Raising VC Money: How Much Do I Need, and How Much Do I Ask For?

Raising VC Money: How Much Do I Need, and How Much Do I Ask For?

When deciding how much money to ask for, your first instinct is probably to determine how much you need. But, should these amounts be the same? In short, rarely.

How much should you ask for, then?

While some experienced entrepreneurs and investors have a simple, straightforward modus operandi here, most will probably tell you that the “proper” amount to ask for depends on a host of variables. Certainly there are popular schools of thought and some basic guidelines one can follow (which we’ll discuss below). However, at the end of the day, every company has its own idiosyncrasies and subjective considerations. Just as each company will have a unique capital need at any given time, each should have a correspondingly unique (but not necessarily parallel) capital ask – therefore, it’s difficult to point to any universally applicable formula. But, let’s begin by looking at the big picture.

Fundraising vs. Building a Business

Before all else, it’s critical to think about whether it makes sense to pursue venture capital in the first place (at this particular time and in general), both from your perspective and from that of potential investors (a point often overlooked). Is the money and strategic value-add worth the time, money and energy diverted from working on the day-to-day of your startup? Given the product/service, industry and market size, business model, stage of development and so on, is your company truly VC-investable?

I certainly don’t want to discourage any entrepreneurs from seeking venture capital, but I do want to emphasize the importance of fully thinking through the decision before jumping into capital-raising mode, for two main reasons: 1) raising money isn’t for the fainthearted – to do it well requires a significant amount of focus, hard work and perseverance; and 2) as Brad Feld alludes to in a clever 2011 blog post, it is easy sometimes to forget that fundraising, be it VC or other, is simply a means to an end (building a business) and not an end in and of itself.

The point is this: venture capital can be a life-changing catalyst for some entrepreneurs and startups, but it’s not for everyone. Pursue venture capital because it’s the best path to grow your business, not because it can be a sexy headline. But, I digress; you’ve done your homework, you’ve thought long and hard, and now you want to start your raise. So let’s discuss.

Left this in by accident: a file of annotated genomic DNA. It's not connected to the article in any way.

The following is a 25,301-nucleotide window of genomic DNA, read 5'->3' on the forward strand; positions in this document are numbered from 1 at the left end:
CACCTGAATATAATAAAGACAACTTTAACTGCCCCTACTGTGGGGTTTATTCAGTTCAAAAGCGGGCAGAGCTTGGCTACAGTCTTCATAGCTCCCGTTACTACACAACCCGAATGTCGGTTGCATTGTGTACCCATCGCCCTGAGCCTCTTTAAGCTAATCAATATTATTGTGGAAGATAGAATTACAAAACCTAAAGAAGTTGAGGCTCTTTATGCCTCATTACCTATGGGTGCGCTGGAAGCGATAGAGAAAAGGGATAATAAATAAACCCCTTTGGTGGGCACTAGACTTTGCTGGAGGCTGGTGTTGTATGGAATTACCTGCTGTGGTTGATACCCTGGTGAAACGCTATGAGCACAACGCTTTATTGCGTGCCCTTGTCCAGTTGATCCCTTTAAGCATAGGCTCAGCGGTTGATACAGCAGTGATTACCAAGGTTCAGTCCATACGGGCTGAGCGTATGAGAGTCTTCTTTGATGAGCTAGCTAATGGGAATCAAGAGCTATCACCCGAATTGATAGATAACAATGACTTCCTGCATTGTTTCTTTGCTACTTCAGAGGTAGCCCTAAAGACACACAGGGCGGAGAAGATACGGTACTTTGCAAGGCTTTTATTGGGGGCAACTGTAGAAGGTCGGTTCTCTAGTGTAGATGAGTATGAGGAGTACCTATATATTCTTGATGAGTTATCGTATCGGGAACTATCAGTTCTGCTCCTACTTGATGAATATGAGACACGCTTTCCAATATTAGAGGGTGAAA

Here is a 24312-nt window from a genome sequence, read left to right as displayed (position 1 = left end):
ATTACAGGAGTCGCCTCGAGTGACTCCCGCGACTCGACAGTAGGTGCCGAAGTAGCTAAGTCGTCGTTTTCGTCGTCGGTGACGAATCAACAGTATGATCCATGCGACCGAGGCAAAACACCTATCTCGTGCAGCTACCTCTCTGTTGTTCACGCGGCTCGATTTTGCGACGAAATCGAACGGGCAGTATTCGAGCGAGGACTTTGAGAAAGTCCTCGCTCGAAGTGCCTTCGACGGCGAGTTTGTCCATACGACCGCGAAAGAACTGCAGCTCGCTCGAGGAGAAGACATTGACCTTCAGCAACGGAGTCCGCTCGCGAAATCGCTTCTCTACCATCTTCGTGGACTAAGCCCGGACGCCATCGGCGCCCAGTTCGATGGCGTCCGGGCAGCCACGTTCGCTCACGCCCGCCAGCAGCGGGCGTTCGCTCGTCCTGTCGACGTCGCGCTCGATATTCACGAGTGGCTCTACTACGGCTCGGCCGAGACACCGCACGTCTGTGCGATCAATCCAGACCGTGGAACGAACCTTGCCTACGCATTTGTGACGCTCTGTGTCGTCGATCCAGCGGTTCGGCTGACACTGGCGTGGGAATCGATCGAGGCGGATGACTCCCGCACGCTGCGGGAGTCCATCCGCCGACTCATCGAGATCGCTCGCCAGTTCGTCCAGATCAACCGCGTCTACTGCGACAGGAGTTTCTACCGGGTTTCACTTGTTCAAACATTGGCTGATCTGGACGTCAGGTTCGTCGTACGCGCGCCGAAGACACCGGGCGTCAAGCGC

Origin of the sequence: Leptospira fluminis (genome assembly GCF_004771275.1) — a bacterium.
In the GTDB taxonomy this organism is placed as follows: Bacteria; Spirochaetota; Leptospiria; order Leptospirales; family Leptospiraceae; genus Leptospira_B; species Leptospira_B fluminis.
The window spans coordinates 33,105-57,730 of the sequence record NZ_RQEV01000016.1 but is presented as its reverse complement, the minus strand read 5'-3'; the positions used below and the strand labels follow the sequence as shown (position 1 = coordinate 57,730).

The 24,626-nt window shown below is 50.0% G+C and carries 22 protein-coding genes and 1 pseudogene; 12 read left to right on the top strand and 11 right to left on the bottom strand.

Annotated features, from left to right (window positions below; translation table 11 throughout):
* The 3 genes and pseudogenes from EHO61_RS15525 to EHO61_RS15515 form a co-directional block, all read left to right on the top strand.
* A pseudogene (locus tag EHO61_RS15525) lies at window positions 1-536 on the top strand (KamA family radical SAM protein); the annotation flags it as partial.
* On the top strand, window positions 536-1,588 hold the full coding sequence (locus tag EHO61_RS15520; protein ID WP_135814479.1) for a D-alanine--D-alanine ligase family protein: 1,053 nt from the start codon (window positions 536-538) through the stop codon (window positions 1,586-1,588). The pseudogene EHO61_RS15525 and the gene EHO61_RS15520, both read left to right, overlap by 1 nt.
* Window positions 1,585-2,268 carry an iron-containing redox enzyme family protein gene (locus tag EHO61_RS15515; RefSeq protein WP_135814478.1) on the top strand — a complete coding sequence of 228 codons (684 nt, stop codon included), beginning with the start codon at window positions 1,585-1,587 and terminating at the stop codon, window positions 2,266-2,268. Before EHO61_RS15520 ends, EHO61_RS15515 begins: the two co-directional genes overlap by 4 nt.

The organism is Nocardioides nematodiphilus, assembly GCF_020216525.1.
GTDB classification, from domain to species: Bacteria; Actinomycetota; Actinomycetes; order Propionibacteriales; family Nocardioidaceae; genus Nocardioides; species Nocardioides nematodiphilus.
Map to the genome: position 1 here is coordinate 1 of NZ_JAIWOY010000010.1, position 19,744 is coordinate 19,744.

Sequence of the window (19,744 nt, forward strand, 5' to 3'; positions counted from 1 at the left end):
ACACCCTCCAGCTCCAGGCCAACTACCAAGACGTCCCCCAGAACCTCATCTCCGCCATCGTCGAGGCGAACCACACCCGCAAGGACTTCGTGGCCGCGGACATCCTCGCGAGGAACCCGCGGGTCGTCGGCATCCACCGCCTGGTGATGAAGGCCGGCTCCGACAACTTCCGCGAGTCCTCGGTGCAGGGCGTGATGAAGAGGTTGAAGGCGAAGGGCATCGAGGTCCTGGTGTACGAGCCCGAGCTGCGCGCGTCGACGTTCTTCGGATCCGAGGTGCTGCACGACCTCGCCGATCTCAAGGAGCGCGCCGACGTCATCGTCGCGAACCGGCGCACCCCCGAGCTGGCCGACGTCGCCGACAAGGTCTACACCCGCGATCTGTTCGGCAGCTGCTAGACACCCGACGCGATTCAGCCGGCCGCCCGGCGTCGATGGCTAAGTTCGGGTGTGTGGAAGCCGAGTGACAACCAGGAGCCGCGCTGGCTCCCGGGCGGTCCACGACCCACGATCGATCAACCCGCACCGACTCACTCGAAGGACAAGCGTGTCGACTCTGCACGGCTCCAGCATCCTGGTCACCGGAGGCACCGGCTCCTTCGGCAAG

3 Rules for Thinking About Your Needs

1) The most fundamental principle to understand when projecting your budgetary needs, and subsequently raising money, is the concept of milestone-based thinking/planning.

Milestones differ from a company’s general goals in that they are specific, tangible, value-creating inflection points. They are well-defined markers in a company’s history, such as a key hire, a beta launch, user metrics met, regulatory clearance achieved, or reaching first revenues.

Demonstrating the ability to map out and achieve meaningful milestones, on time and on budget, can serve as a powerful track record and help compensate for other perceived weaknesses (e.g., lack of previous startup experience for a first-timer). Inevitably, every startup has its rollercoaster moments, but being able to show consistent achievement trends and produce positive momentum is critical for fundraising success. It is an indication of an entrepreneur’s ability to plan and execute, and like it or not, 99% of investors that you’ll encounter believe, as Jeffrey Garten put it, that “A vision without execution is a hallucination.”

In relation to determining your budgetary needs, each time you achieve a specific milestone, regardless of how big or small, you turn guesses into facts by gaining knowledge and experience – some question marks behind your numbers begin to fade away, and slowly your estimates start to become actuals. Following this iterative learning process, the more the individual numbers reveal themselves, the clearer your entire needs picture becomes for the next phase of your business and the more de-risked the venture becomes for yourself and potential investors alike.

2) Anyone can plug in numbers – it’s all about the logic and assumptions behind them.

Related to the milestone and execution-related thinking above, a VC will inevitably poke around your financial model (among other things), asking questions and looking for holes. Essentially, what VCs are doing is taking an inventory of knowns versus unknowns; they’re assessing and weighing what risks have or have not been mitigated at that point in time.

Consider two widget companies (A and B), perfectly identical in every way except that A has recently hit the milestone of producing its first batch of products. A was able to produce its widgets for $X/unit, which is exactly the same as what B is projecting its cost to be; however, B won’t produce its first batch for another three days still. While this is a seemingly trivial difference, an investor will look at this and categorize A’s cost of goods sold (COGS) as a known, and B’s as an unknown; therefore, A’s projected needs are more predictable (that is, less risky) than B’s.

Obviously there will always be a certain number of unknowns and risks, especially with early-stage companies. When figuring out how much money you need, the key is to determine which question marks are material, and back up your best guesses for them with solid assumptions and reasoning. Every entrepreneur will have projections with some numbers plugged in to show the (in)famous hockey stick, because that’s what a VC wants to see and believe. However, a sophisticated investor will undoubtedly dig into any significant unknown variables, and it’s critical that you can support and defend the numbers you picked with clear-cut, grounded logic.